One-Eyed Jacks (1961)
The one and only film Marlon Brando ever directed is just as moody, dwelling and distressed as Marlon himself. It is an overlong film filled with juxtapositions of right and wrong portrayed more deeply and probingly than was accustomed or even allowed in westerns at the time. But then again, One-Eyed Jacks never turned out a western in the John Fordish sense of the word, which is no surprise considering Brando's affiliation. There are no vivid descriptions of ways of life, and no warmth of atmosphere. The film is completely void of nostalgia, which is rather rare for a western. Even Sergio Leone's cruel rendition of western life had that soft spot. In all probability this simply didn't interest Brando. What One-Eyed Jacks did was to give him a chance to explore the human psyche, which he did excessively, inconsiderately and with a fair share of that well-known arrogance of his.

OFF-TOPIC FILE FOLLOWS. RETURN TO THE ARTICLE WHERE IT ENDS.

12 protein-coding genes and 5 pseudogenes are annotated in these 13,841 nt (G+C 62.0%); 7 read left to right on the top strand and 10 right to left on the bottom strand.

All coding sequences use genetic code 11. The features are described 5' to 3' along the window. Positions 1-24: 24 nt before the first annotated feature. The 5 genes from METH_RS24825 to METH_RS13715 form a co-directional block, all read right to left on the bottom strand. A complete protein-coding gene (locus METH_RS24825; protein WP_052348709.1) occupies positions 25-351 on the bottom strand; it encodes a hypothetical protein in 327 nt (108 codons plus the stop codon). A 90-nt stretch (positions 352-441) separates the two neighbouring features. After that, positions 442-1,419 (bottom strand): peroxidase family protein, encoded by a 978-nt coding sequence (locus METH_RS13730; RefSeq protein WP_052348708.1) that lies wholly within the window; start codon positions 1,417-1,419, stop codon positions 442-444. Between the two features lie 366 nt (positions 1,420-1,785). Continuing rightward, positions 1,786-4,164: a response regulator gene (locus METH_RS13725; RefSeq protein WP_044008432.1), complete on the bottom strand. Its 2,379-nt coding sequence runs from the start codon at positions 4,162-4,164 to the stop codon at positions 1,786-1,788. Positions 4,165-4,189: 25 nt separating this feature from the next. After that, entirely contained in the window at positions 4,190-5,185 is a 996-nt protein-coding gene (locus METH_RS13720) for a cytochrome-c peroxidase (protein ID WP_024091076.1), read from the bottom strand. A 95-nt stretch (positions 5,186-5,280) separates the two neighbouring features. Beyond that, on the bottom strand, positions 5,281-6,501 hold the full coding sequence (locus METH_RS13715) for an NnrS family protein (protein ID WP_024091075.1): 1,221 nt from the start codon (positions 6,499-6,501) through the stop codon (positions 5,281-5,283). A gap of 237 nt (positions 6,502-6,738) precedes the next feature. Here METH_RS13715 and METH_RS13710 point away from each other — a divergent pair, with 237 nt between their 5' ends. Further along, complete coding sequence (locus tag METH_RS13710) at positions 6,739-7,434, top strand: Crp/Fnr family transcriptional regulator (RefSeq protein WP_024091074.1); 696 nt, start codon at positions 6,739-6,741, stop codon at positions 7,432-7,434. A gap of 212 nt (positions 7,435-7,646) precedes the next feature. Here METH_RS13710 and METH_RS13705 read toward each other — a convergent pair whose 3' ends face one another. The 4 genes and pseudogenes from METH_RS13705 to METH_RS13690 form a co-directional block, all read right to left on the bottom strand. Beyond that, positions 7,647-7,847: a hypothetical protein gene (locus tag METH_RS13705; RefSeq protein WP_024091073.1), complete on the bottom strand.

After Brando produced a first cut of the film at five hours, the studio trimmed the film down to its meager two and a half hours to fit conventions. And while this saves us from what would have been an indigestible chunk of Brandoisms, it also deprives the film of some depth - making certain segments somewhat loosely motivated, and ultimately, the romance even mushier than Brando and Pellicer are able to make it in the scenes they share. The film is naturally at its most interesting concerning the Brando/Malden relation, which is one of timeless and explosive proportions. Brando does well in leaving the friction between the two simmering throughout the movie, it gives the film suspense and tension. And Malden is the director's most powerful instrument, giving a riveting and complex performance. For all Marlon Brando's eccentricities, or perhaps because of them, it is a pity One-Eyed Jacks remained his only directorial entry.